A long, long time ago, when the sieve was inside the straw, when the donkey was the town crier and the camel was the barber. . . Once there was; once there wasn't. God's creatures were as plentiful as grains and talking too much was a sin. . . A great many traditional Turkish tales were, and still are, introduced with this tekerleme (a formulaic jingle with numerous variants). In these lilting overtures, one finds the spirit and some of the essential features of the story: The vivid imagination, irreconcilable paradoxes, rhythmic structure (with built-in syllabic meters and internal rhymes), a comic sense bordering on the absurd, a sense of the mutability of the world, the aesthetic urge to avoid loquaciousness, the continuing presence of the past, and the predilection of the narrative to maintain freedom from time and place.

Turkish tales are nothing if they are not fanciful. Most of them include leaps of the imagination into the realm of phantasmagoria. Even in realistic and moralistic stories, there is usually an element of whimsy. Bizarre transformations abound. There are abrupt turns of events, inexplicable changes of identity. Even the anecdotes of Nasreddin Hoca, the thirteenth-century wit who came to embody much of popular Turkish humor, have a way of forcing the boundaries of logic. It would not be incorrect to say, "The heart of the Turkish tale is fantasy."

The tales so ably collected in this volume by Dr. Barbara K. Walker come from the time-honored typology of Turkish oral narratives - wisdom stories, fables, heroic and historical narratives, love stories, legends, accounts of miraculous occurrences, humorous and satirical anecdotes.

The tradition goes back to the dawn of Turkish history in Central Asia more than fifteen centuries ago. In the early epochs of sedentary as well as nomadic culture, the "weightless genres" became paramount - poetry, music, dance, and the oral narrative. In later centuries, with the Turks migrating into Asia Minor and then holding sway in far-flung territories, a great synthesis of oral literature evolved (much of it was to be transcribed later). The synthesis comprised the autochthonous legacy of the Turks and the rich material they amassed from the Asian (mainly Chinese and Indian) tradition, from the Islamic lore, from the Middle East, Byzantium, the Balkans, and the rest of Europe.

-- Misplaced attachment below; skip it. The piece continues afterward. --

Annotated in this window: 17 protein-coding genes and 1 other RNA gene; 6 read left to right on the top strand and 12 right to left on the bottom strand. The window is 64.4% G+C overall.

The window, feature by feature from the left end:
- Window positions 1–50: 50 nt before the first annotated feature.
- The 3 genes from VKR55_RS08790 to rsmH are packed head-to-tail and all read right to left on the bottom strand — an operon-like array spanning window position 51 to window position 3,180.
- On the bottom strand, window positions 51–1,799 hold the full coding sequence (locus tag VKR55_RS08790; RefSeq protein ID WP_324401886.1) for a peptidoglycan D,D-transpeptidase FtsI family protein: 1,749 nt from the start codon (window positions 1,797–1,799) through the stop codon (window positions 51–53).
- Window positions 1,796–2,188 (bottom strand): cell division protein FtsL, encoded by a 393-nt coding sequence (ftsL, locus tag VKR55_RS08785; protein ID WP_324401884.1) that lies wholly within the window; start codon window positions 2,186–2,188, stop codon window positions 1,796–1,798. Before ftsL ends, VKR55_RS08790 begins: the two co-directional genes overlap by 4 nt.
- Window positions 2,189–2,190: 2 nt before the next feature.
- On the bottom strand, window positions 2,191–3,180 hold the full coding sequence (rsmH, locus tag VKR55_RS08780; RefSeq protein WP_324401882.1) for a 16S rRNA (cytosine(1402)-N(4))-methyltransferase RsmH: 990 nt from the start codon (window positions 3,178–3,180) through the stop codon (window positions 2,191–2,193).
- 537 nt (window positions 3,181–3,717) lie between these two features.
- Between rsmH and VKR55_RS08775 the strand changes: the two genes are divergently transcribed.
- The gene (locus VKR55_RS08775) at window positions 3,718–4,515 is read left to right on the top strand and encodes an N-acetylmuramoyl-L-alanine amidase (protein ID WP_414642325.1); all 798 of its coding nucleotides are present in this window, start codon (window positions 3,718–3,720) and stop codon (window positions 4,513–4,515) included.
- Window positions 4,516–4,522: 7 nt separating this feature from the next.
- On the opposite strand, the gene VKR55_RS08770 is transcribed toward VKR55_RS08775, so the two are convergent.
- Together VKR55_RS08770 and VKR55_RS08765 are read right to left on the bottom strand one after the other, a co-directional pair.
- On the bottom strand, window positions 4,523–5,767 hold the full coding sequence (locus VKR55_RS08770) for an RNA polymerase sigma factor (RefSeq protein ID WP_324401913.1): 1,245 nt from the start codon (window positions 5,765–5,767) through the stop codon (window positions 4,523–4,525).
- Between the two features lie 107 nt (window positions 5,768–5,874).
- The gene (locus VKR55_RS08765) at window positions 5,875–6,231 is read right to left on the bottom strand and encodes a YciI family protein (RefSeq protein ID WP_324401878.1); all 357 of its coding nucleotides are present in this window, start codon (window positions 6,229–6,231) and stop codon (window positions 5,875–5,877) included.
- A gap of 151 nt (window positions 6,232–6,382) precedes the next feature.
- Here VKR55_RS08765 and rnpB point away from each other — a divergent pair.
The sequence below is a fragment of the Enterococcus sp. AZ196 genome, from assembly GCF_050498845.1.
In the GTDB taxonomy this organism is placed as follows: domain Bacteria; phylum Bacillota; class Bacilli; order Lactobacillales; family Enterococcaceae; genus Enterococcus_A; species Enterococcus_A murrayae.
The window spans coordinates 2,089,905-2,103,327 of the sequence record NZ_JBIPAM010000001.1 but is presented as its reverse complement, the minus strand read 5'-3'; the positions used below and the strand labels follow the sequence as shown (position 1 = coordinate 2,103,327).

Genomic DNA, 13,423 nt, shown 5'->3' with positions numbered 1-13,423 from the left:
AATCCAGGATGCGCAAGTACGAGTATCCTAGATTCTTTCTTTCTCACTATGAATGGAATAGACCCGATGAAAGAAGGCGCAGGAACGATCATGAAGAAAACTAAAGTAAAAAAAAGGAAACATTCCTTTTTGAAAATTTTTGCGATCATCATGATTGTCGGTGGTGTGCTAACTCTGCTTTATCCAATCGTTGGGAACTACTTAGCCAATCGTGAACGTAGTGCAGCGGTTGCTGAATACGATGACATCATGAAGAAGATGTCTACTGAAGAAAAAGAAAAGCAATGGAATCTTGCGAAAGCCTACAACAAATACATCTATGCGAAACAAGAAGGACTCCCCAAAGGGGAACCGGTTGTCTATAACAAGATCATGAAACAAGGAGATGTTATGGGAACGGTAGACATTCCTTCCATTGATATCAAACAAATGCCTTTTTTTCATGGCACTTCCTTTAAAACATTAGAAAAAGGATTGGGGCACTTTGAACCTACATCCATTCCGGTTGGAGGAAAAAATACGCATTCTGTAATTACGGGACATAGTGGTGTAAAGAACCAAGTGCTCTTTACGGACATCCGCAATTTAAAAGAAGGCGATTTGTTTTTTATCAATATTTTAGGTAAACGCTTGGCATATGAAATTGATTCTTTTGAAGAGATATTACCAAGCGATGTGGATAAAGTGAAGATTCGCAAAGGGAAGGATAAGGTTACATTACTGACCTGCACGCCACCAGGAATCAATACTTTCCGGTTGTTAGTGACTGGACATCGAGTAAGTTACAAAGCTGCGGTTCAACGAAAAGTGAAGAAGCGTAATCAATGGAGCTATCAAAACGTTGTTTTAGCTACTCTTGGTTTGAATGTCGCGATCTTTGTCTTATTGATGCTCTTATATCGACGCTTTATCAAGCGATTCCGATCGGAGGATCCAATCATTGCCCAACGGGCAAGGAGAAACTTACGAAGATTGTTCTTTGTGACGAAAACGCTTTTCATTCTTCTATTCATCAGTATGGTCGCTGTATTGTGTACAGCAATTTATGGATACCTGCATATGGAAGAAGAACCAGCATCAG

That is why the Turkish repertoire is so vast and the diversity of tales so encompassing. Their shamans had, from the outset, relied on mesmerizing verses and instructive tales in shaping the spiritual life of the tribes. Tales were then talismans and thaumaturgical potions. During the process of conversion to Islam, missionaries and proselytizers used the legends and the historical accounts of the new faith to their advantage. Tales became tantalizing evangelical tools. Seljuk Anatolia and the Ottoman Empire nurtured storytelling as a prevalent form of entertainment and enlightenment: Professional storytellers, preachers, teachers and comedians kept the tradition alive, developed new versions, and contributed fresh material. Mothers not only sang lullabies, but they also recounted familiar and unfamiliar bedtime stories. Everyday conversation was peppered with anecdotes, funny or instructive, religious or profane.

In a society where the rate of literacy remained below ten percent until the mid-1920s, oral narratives played a major role in cultural transmission. Hence the vast corpus of narrative material and the preponderance and success of the short story genre in recent decades. The study of traditional Turkish culture will have to rely heavily on an analysis of oral literature to determine communal values and aspirations, to deal with aesthetic preferences, and to establish sui generis characteristics. It is, of course, only one of the major components that will figure in a comprehensive survey. Oral literature, however, offers some significant prospects in the richness of its imaginative resources, its metaphorical systems, and its ethical precepts. It has also contributed in an important way to keeping folk culture alive and to preserving many aspects of pre-Islamic Turkic values during the the more Islamic and Arabo-Persian influenced Ottoman centuries.

It is regrettable that, until now, very little work has been done on the substance and functions of Turkish tales in their cultural context. Aside from some pioneering work, mainly in the form of short articles, we have no meaningful study of their aesthetic strategies, narrative structures and devices, poetic elements, linguistic features, mythmaking processes, moral concepts, class relations, socioeconomic interactions, and so forth. Just as there has been no systematic analysis of the Turkish epics, the immense body of tales remains uncharted. Scholarship has not given us even a basic understanding of the themes and functions. We have yet to learn about the philosophical context, the cultural determinants, the mythological origins, the sense of good and evil, the aspirations and dream-fulfillment, the spirit of opposition and rebellion, and other features. We have no appreciation of how folktales are shaped and how they reflect aspects of Turkish culture.